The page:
How do I get the "purge" command?

Discussion in 'PowerPC Macs' started by RedCroissant, Jan 17, 2014.

  1. RedCroissant Suspended

    Aug 13, 2011
    Hello all.

    I am using my 900 MHz iBook G3 now and installed 10.4.11 along with the Xcode tools thinking that I would then be able to purge the system with Terminal.

    After the installation though, Terminal still outputs "command not found"

    What am I doing wrong?

    Thanks in advance!
  2. Intell macrumors P6


    Jan 24, 2010
    Why would you want to use the purge command? It dumps the disk cache resulting in an overall slowdown of applications and some stuttering. Especially on a slow G3-era laptop hard drive.
  3. RedCroissant thread starter Suspended

    Aug 13, 2011
    I like the purge command because sometimes I'm running stuff that uses more memory than I expect and this way I can at least free up inactive memory when I'm truly finished with an application.

    And I know it does that during the purge process, but that doesn't bother me as long as I can free up memory.
  4. ifrit05 macrumors regular


    Dec 23, 2013
    Near Detroit, MI. USA
    Freeing up memory like that is almost always a bad idea. I remember "memory purger" apps for Windows were all the rage a couple of years back.
    OS X has very advanced memory optimizations, there's no need to be purging memory on a whim, it can cause even more slowdowns.

    He stated he had already installed Xcode tools. :p
  5. eyoungren macrumors Core


    Aug 31, 2011
    ten-zero-eleven-zero-zero by zero-two
    Yes, he did. But if you read the post I linked to you will see that the author makes a distinction between Xcode and the Developer tools.

    I provided the link in case there was any steps he missed.

    I have to disagree with you here.

    The Purge command has allowed me to recover a respectable amount of RAM on a system with either limited RAM or a compromised external cache. I agree that OS X has good memory optimizations, but it will happily allow you to run out of RAM and lock up your system when using memory intensive apps.

    Sometimes, quitting those apps to recover ram or rein in a process (such as TenFourFox gobbling ram) is not desired or an option. Forcing that ram to recover via the purge command is a useful alternative. There are downsides as Intell has mentioned, but you can either take the hit sometimes and suffer through some reduced speed to keep an app running or quit in the middle of something, or face a lockup.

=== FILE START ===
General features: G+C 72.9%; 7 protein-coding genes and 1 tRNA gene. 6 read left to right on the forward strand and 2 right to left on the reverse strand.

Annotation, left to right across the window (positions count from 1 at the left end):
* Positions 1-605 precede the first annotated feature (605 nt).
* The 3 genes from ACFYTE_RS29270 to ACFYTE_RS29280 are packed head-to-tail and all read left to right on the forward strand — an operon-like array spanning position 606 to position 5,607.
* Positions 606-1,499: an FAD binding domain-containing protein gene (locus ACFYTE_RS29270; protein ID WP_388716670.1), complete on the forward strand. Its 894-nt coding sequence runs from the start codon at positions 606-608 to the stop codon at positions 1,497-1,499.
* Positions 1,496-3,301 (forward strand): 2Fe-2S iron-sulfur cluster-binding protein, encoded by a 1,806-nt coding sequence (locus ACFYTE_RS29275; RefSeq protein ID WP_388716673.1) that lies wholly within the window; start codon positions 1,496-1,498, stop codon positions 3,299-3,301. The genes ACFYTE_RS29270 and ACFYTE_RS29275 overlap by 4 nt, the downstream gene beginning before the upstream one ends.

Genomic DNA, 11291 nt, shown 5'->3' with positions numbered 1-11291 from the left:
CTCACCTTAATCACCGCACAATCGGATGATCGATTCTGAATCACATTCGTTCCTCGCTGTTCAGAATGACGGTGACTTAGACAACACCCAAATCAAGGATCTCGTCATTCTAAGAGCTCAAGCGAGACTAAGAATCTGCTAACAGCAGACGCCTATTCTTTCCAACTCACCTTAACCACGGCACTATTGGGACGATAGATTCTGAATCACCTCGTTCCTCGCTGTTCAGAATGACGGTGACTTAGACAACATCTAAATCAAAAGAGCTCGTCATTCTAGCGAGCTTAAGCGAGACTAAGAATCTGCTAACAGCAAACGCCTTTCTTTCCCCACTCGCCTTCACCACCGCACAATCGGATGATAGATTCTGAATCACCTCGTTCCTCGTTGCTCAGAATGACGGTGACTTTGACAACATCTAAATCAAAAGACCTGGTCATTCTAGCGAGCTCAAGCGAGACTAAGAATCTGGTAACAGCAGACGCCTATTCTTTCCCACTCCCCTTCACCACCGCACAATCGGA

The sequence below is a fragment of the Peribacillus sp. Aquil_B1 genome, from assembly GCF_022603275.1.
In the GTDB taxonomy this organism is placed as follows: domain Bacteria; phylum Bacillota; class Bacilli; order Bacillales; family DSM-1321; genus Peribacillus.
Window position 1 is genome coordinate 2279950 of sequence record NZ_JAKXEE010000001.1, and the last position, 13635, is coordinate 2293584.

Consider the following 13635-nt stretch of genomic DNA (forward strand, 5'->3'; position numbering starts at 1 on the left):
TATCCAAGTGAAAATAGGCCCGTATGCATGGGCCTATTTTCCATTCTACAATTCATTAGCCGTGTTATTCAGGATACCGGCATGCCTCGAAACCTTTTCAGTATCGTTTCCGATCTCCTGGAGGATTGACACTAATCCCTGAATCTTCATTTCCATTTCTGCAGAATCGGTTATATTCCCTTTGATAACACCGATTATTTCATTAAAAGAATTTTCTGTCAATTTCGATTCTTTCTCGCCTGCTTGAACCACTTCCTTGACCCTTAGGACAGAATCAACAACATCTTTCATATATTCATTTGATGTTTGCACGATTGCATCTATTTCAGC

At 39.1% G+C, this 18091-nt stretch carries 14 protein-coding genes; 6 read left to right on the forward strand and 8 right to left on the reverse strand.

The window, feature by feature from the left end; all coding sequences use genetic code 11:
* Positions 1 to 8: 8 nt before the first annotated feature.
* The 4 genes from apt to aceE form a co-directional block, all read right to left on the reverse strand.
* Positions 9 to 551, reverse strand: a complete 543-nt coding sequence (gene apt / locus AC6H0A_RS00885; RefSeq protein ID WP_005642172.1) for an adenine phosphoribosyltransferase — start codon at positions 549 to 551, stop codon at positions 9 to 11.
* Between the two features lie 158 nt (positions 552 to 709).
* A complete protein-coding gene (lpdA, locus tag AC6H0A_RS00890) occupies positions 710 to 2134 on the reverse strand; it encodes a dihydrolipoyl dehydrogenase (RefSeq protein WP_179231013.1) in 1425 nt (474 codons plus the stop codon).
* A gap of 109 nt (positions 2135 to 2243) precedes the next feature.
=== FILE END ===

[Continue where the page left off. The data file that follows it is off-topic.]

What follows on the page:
Personally, as an example, if I'm low on ram, I'd rather take the slowdown hit in TenFourFox over restarting the damn thing and having to log back in to sites I'm already logged in to. T4FX is great, but it takes forever to load.
  6. RedCroissant, Jan 18, 2014
    Last edited: Jan 18, 2014

    RedCroissant thread starter Suspended

    Aug 13, 2011
    Thanks, E!

    I for some reason thought that the Xcode tools mpkg included the proper developer tools as well. So, I was obviously wrong and for some reason the developer tools on my dvd did not properly install, so I had to download XCode tools (with the updated developer tools) from Apples developer site. Luckily, I can easily access my router and an ethernet cable so my download of the almost 1GB .dmg only took about 9 minutes. That = Awesome.

    I now installed XCode and the Developer tools for Tiger and can now use the purge command and it is a beautiful thing.

    I know the general thinking is that purging inactive memory is a bad thing especially since it temporarily slows down the system, but I need it especially when running more than one "more modern" app on my G3.

    Now If I could set it up so OS X doesn't manage memory like that on an individual app basis that I could determine, then that would be perfect. If it were up to me for my uses, I wouldn't store anything and have the memory released as soon as the app quits.
  7. Hughmac macrumors demi-god


    Feb 4, 2012
    Kent, UK
  8. eyoungren macrumors Core


    Aug 31, 2011
    ten-zero-eleven-zero-zero by zero-two
    Somewhat. It doesn't free as much ram though.

    You might try a comparison using either Menu Meters or iStat Menus to see the difference you get between the two.

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